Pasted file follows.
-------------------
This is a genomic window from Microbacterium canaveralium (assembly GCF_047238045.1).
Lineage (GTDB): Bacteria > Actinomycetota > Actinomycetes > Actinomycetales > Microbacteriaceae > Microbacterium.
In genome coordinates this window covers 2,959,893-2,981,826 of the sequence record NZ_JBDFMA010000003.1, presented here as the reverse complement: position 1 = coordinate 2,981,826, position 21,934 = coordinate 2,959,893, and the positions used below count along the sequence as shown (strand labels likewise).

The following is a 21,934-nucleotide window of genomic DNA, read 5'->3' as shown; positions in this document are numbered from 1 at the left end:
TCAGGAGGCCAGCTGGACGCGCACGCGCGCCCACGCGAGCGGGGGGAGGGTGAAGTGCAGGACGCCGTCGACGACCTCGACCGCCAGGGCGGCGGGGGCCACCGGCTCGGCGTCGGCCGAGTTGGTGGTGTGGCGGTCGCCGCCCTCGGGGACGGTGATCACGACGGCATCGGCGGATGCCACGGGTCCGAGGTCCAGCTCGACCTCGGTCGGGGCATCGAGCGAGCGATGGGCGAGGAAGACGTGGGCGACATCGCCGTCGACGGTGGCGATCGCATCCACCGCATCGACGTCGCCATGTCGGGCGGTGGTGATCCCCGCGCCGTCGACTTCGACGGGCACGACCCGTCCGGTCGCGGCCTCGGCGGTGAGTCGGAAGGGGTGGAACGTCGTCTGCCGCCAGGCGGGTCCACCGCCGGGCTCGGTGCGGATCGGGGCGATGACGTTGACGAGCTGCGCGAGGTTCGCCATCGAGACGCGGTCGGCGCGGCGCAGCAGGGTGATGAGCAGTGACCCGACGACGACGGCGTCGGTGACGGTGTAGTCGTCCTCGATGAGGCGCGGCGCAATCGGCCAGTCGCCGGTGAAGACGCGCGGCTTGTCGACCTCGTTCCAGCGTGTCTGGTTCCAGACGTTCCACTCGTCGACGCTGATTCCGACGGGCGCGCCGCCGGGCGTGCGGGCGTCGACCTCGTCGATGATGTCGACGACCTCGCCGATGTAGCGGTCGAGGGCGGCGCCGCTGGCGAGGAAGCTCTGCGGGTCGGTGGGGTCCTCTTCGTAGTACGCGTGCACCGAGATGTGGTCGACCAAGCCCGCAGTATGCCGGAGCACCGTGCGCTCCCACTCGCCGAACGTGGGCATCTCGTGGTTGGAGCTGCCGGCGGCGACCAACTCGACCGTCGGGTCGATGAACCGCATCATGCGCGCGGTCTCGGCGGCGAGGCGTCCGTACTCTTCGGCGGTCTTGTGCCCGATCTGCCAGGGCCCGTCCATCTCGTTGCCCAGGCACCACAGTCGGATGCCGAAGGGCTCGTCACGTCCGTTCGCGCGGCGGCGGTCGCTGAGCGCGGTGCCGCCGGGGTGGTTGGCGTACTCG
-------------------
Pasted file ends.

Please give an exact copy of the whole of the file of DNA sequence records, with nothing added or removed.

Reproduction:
This is a genomic window from Microbacterium canaveralium (assembly GCF_047238045.1).
Lineage (GTDB): Bacteria > Actinomycetota > Actinomycetes > Actinomycetales > Microbacteriaceae > Microbacterium.
In genome coordinates this window covers 2,959,893-2,981,826 of the sequence record NZ_JBDFMA010000003.1, presented here as the reverse complement: position 1 = coordinate 2,981,826, position 21,934 = coordinate 2,959,893, and the positions used below count along the sequence as shown (strand labels likewise).

The following is a 21,934-nucleotide window of genomic DNA, read 5'->3' as shown; positions in this document are numbered from 1 at the left end:
TCAGGAGGCCAGCTGGACGCGCACGCGCGCCCACGCGAGCGGGGGGAGGGTGAAGTGCAGGACGCCGTCGACGACCTCGACCGCCAGGGCGGCGGGGGCCACCGGCTCGGCGTCGGCCGAGTTGGTGGTGTGGCGGTCGCCGCCCTCGGGGACGGTGATCACGACGGCATCGGCGGATGCCACGGGTCCGAGGTCCAGCTCGACCTCGGTCGGGGCATCGAGCGAGCGATGGGCGAGGAAGACGTGGGCGACATCGCCGTCGACGGTGGCGATCGCATCCACCGCATCGACGTCGCCATGTCGGGCGGTGGTGATCCCCGCGCCGTCGACTTCGACGGGCACGACCCGTCCGGTCGCGGCCTCGGCGGTGAGTCGGAAGGGGTGGAACGTCGTCTGCCGCCAGGCGGGTCCACCGCCGGGCTCGGTGCGGATCGGGGCGATGACGTTGACGAGCTGCGCGAGGTTCGCCATCGAGACGCGGTCGGCGCGGCGCAGCAGGGTGATGAGCAGTGACCCGACGACGACGGCGTCGGTGACGGTGTAGTCGTCCTCGATGAGGCGCGGCGCAATCGGCCAGTCGCCGGTGAAGACGCGCGGCTTGTCGACCTCGTTCCAGCGTGTCTGGTTCCAGACGTTCCACTCGTCGACGCTGATTCCGACGGGCGCGCCGCCGGGCGTGCGGGCGTCGACCTCGTCGATGATGTCGACGACCTCGCCGATGTAGCGGTCGAGGGCGGCGCCGCTGGCGAGGAAGCTCTGCGGGTCGGTGGGGTCCTCTTCGTAGTACGCGTGCACCGAGATGTGGTCGACCAAGCCCGCAGTATGCCGGAGCACCGTGCGCTCCCACTCGCCGAACGTGGGCATCTCGTGGTTGGAGCTGCCGGCGGCGACCAACTCGACCGTCGGGTCGATGAACCGCATCATGCGCGCGGTCTCGGCGGCGAGGCGTCCGTACTCTTCGGCGGTCTTGTGCCCGATCTGCCAGGGCCCGTCCATCTCGTTGCCCAGGCACCACAGTCGGATGCCGAAGGGCTCGTCACGTCCGTTCGCGCGGCGGCGGTCGCTGAGCGCGGTGCCGCCGGGGTGGTTGGCGTACTCG